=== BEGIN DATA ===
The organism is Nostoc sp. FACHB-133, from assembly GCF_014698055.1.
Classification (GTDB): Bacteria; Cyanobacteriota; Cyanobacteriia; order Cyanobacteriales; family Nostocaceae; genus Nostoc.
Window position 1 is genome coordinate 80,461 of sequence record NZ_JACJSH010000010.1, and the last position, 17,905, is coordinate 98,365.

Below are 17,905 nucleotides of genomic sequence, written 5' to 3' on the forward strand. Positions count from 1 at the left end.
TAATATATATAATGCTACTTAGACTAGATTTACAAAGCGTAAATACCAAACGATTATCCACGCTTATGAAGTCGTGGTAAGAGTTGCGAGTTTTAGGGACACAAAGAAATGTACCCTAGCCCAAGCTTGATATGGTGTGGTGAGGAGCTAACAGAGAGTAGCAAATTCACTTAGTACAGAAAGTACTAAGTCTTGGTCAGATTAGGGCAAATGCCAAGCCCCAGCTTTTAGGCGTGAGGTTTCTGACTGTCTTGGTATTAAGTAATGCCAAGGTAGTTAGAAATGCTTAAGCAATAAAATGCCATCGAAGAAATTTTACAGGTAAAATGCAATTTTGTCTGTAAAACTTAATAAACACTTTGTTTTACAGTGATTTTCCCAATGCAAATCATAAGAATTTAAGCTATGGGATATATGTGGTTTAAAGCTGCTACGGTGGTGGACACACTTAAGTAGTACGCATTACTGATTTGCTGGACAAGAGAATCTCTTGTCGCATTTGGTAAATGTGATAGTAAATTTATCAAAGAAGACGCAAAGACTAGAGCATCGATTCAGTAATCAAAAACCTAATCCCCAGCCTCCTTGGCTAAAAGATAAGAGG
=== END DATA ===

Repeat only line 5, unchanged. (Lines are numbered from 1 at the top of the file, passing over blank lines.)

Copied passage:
TAATATATATAATGCTACTTAGACTAGATTTACAAAGCGTAAATACCAAACGATTATCCACGCTTATGAAGTCGTGGTAAGAGTTGCGAGTTTTAGGGACACAAAGAAATGTACCCTAGCCCAAGCTTGATATGGTGTGGTGAGGAGCTAACAGAGAGTAGCAAATTCACTTAGTACAGAAAGTACTAAGTCTTGGTCAGATTAGGGCAAATGCCAAGCCCCAGCTTTTAGGCGTGAGGTTTCTGACTGTCTTGGTATTAAGTAATGCCAAGGTAGTTAGAAATGCTTAAGCAATAAAATGCCATCGAAGAAATTTTACAGGTAAAATGCAATTTTGTCTGTAAAACTTAATAAACACTTTGTTTTACAGTGATTTTCCCAATGCAAATCATAAGAATTTAAGCTATGGGATATATGTGGTTTAAAGCTGCTACGGTGGTGGACACACTTAAGTAGTACGCATTACTGATTTGCTGGACAAGAGAATCTCTTGTCGCATTTGGTAAATGTGATAGTAAATTTATCAAAGAAGACGCAAAGACTAGAGCATCGATTCAGTAATCAAAAACCTAATCCCCAGCCTCCTTGGCTAAAAGATAAGAGG